Another really important piece that most businesses drop and don’t do a good job at is they don’t stay in touch with their customers. They assume that the customers are happy. So they don’t do surveys, they don’t pick up the phone and have conversations, and that’s where they drop the ball.
One very simple technique that helped me and steered me to start the call center is picking up the phone and having a very friendly conversation with your customers. It’s not ‘salesy’ or pushy talk. It’s just a matter of picking up the phone and saying, “hey, Stephan. It’s Mostafa here. How’s it going? I’m calling to say hi and see how things are going. How are things with you? Do you have any feedback about the product or service that you’re using?” You could just stay quiet and see what they say. “Is there anything we could improve about our product and service?” That’s another question.
Another simple question is, “is there anything else I could do for you?” They will let you know if there are other things that you could do for them, and that question could lead to an upsell doing more for them and whatnot. They may tell you or come back and say, “well, what else could you do for me?” You could open up the conversation about other services and products that you could do for them.
That one very friendly conversation that we do every three or four months–we pick up the phone every three or four months–make a round of calls to the entire list, does a lot of wonders in terms of appointments, referrals, introductions, and critical customer feedback. So that would be my simple trick that you could use today. Literally use that script. Pick up the phone, call your customers, and see what will transpire.
Let’s roleplay this. Let’s do an active customer call, but one with whom you haven’t had a conversation for a few months. We’re using the product and the service and getting some value from it. Otherwise, we would have stopped paying for it. Things are just ticking along, and I get a call from you out of the blue. Let’s roleplay this.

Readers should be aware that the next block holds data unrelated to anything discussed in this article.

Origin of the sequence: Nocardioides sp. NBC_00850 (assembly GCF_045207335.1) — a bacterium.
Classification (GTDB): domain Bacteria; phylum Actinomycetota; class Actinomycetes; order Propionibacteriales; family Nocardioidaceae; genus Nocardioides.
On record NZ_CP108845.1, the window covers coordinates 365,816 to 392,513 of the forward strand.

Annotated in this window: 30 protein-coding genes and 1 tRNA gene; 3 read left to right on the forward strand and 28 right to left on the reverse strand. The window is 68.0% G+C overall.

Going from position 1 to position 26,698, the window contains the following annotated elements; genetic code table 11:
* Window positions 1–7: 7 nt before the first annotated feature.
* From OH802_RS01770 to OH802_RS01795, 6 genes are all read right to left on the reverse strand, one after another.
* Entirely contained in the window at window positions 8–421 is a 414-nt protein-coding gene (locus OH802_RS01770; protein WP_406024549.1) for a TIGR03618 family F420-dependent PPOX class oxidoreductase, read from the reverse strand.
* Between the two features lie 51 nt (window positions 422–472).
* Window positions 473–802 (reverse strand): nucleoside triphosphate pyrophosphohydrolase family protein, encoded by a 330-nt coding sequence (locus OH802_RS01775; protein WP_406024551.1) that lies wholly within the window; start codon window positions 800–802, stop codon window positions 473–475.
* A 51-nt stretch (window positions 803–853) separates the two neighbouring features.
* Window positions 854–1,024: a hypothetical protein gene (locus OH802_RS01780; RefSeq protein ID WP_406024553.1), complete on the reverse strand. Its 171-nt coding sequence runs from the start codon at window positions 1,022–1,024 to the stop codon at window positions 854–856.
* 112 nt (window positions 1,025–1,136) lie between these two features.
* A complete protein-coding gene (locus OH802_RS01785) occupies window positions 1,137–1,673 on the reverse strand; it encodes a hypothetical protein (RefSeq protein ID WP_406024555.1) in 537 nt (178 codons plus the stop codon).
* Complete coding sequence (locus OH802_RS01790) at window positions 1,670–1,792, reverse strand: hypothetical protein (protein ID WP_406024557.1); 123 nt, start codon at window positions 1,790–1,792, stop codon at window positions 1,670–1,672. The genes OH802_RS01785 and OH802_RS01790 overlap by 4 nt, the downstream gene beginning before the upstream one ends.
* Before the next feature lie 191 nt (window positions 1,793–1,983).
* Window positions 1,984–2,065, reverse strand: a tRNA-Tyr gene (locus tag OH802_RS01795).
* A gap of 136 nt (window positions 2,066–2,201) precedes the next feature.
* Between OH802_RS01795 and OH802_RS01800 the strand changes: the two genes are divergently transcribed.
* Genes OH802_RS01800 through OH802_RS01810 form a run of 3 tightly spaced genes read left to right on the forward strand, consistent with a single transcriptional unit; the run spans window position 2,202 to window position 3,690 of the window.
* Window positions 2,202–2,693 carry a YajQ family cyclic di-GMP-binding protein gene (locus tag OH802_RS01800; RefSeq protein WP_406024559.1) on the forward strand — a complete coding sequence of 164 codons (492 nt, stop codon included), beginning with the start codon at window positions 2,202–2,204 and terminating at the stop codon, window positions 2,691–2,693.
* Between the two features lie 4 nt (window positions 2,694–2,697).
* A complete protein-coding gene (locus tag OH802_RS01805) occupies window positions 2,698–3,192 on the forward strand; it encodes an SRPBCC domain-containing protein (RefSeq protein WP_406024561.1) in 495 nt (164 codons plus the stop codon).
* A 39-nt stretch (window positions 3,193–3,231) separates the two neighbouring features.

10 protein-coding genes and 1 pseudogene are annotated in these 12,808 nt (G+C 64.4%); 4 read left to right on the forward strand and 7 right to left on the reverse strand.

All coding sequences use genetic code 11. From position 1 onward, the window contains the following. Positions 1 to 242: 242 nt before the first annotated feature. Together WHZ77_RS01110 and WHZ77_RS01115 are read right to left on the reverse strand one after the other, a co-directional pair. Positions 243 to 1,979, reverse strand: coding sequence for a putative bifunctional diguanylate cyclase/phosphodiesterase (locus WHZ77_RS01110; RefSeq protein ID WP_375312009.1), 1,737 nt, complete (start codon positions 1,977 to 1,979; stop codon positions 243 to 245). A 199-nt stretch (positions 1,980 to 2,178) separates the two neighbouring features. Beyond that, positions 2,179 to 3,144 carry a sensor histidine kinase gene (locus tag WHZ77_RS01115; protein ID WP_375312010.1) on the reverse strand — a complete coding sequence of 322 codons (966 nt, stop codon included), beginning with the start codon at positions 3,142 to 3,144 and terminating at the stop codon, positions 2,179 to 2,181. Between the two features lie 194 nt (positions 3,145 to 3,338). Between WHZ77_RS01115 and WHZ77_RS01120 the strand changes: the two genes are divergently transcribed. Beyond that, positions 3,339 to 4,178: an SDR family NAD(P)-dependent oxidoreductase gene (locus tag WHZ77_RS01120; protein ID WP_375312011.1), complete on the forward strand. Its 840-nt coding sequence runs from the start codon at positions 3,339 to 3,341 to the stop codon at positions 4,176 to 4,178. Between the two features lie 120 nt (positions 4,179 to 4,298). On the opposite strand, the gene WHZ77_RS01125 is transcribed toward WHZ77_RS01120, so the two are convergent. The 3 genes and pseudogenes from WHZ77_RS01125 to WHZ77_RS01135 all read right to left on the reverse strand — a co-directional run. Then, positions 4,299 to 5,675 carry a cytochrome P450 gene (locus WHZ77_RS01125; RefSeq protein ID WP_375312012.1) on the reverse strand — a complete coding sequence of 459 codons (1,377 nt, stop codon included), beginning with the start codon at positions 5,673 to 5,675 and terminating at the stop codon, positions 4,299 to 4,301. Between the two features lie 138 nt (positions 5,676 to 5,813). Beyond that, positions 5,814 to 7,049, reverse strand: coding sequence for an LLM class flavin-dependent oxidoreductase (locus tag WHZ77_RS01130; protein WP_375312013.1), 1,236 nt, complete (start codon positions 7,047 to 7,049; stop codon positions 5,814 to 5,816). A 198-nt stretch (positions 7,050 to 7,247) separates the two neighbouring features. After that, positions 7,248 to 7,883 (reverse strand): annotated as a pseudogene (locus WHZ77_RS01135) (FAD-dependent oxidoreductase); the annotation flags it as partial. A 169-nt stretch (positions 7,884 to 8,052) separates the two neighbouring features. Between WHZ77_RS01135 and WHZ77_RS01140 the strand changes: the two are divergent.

Pick up the phone, call your customers, and see what will transpire.
Alright. Ring ring.
Hello, this is Stephan.
Stephan, Mostafa here with Persyo. Did I catch you at a bad time?
No, now is good.
I won’t be too long. How’s your day going so far?
It’s going well. It’s been back-to-back meetings, so I can’t wait for it to end.
Tell me about it. I know we haven’t been in touch for a few months, so I just came across your name, and I thought I’d give you a call and say hi and see how things are going for you.
I appreciate that. Things are going well, and we’re still using your service, so we’re happy.
Fantastic. How would you rate our service on a scale of one to ten?
Nine and a half? What do we have to do to make it a ten for you?
Oh, I never give ten. Nobody’s perfect. I always look for progress, not perfection.
Fair enough. Is there any feedback that you could share with me that we could use to improve our product or service?
Not really, no. I think it does what you advertised it to do, and it’s a need that we’re getting fulfilled. Nothing comes to mind.
Fair enough. Stephan, is there anything else that you think we might be able to do for you guys?
At this moment, no.
Fair enough. If there’s something that we felt or we saw that we might be able to do for you guys, would it be a problem if I reached out to discuss other possibilities and things that we might be able to do for you guys that could deliver value to you and your company?
When it comes to that point where we might utilize some other services, sure, but right now, I’m not actively looking for anything.
Fair enough. Stephan, our business basically runs on referrals and introductions from our existing people. We spend and invest most of our profits in taking care of our customers. I’m just curious, who do you know that is leaving maybe money on the table and is not doing a great job of follow-ups with their prospects and customers?
I think my buddy Joe could use some help with that. He’s one of my Masterminds. So I could introduce you guys.Remember that the pricing model and how you structure your packages affect your retention rate. Click To Tweet
I appreciate that. Would it be all right if I send you an introduction template so you could take it, edit it, modify it to your liking and send it to Joe? Just to make your life easier?
Sure, no problem.
Absolutely. Stephan, I appreciate your time. Thank you very much. If anything comes up, please let us know. If we were missing quality in any part of our service, I would love to hear it from you first. Please don’t be a stranger. Please don’t keep it from us.
We look forward to serving and supporting you in the years to come.
All right, thanks very much. Perfect. I like that.
How was that? Can I break it down?
Instead of asking, “Is this a good time to chat?” Say, “Is this a bad time to chat?”